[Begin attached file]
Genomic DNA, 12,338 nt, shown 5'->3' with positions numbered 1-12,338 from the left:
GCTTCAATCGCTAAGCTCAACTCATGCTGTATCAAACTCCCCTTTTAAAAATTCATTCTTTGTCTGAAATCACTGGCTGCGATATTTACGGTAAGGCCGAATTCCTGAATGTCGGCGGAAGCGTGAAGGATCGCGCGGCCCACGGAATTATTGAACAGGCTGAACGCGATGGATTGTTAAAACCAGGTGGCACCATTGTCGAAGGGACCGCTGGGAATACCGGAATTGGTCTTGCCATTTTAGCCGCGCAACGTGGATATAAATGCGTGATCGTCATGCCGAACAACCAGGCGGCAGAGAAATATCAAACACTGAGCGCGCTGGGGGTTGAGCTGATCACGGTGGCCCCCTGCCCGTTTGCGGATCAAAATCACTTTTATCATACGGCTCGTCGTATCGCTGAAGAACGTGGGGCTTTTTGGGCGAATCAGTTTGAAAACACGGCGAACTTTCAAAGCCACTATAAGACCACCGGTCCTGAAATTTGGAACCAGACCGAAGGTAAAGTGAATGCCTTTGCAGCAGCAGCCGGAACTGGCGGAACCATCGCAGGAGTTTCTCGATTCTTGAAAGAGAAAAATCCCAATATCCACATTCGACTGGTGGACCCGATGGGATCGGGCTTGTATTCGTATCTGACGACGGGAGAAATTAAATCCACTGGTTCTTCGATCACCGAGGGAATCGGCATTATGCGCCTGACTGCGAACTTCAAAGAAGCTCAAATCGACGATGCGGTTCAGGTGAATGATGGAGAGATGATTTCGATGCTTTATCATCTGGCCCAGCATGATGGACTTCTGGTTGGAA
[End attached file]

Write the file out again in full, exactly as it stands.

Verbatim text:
Genomic DNA, 12,338 nt, shown 5'->3' with positions numbered 1-12,338 from the left:
GCTTCAATCGCTAAGCTCAACTCATGCTGTATCAAACTCCCCTTTTAAAAATTCATTCTTTGTCTGAAATCACTGGCTGCGATATTTACGGTAAGGCCGAATTCCTGAATGTCGGCGGAAGCGTGAAGGATCGCGCGGCCCACGGAATTATTGAACAGGCTGAACGCGATGGATTGTTAAAACCAGGTGGCACCATTGTCGAAGGGACCGCTGGGAATACCGGAATTGGTCTTGCCATTTTAGCCGCGCAACGTGGATATAAATGCGTGATCGTCATGCCGAACAACCAGGCGGCAGAGAAATATCAAACACTGAGCGCGCTGGGGGTTGAGCTGATCACGGTGGCCCCCTGCCCGTTTGCGGATCAAAATCACTTTTATCATACGGCTCGTCGTATCGCTGAAGAACGTGGGGCTTTTTGGGCGAATCAGTTTGAAAACACGGCGAACTTTCAAAGCCACTATAAGACCACCGGTCCTGAAATTTGGAACCAGACCGAAGGTAAAGTGAATGCCTTTGCAGCAGCAGCCGGAACTGGCGGAACCATCGCAGGAGTTTCTCGATTCTTGAAAGAGAAAAATCCCAATATCCACATTCGACTGGTGGACCCGATGGGATCGGGCTTGTATTCGTATCTGACGACGGGAGAAATTAAATCCACTGGTTCTTCGATCACCGAGGGAATCGGCATTATGCGCCTGACTGCGAACTTCAAAGAAGCTCAAATCGACGATGCGGTTCAGGTGAATGATGGAGAGATGATTTCGATGCTTTATCATCTGGCCCAGCATGATGGACTTCTGGTTGGAA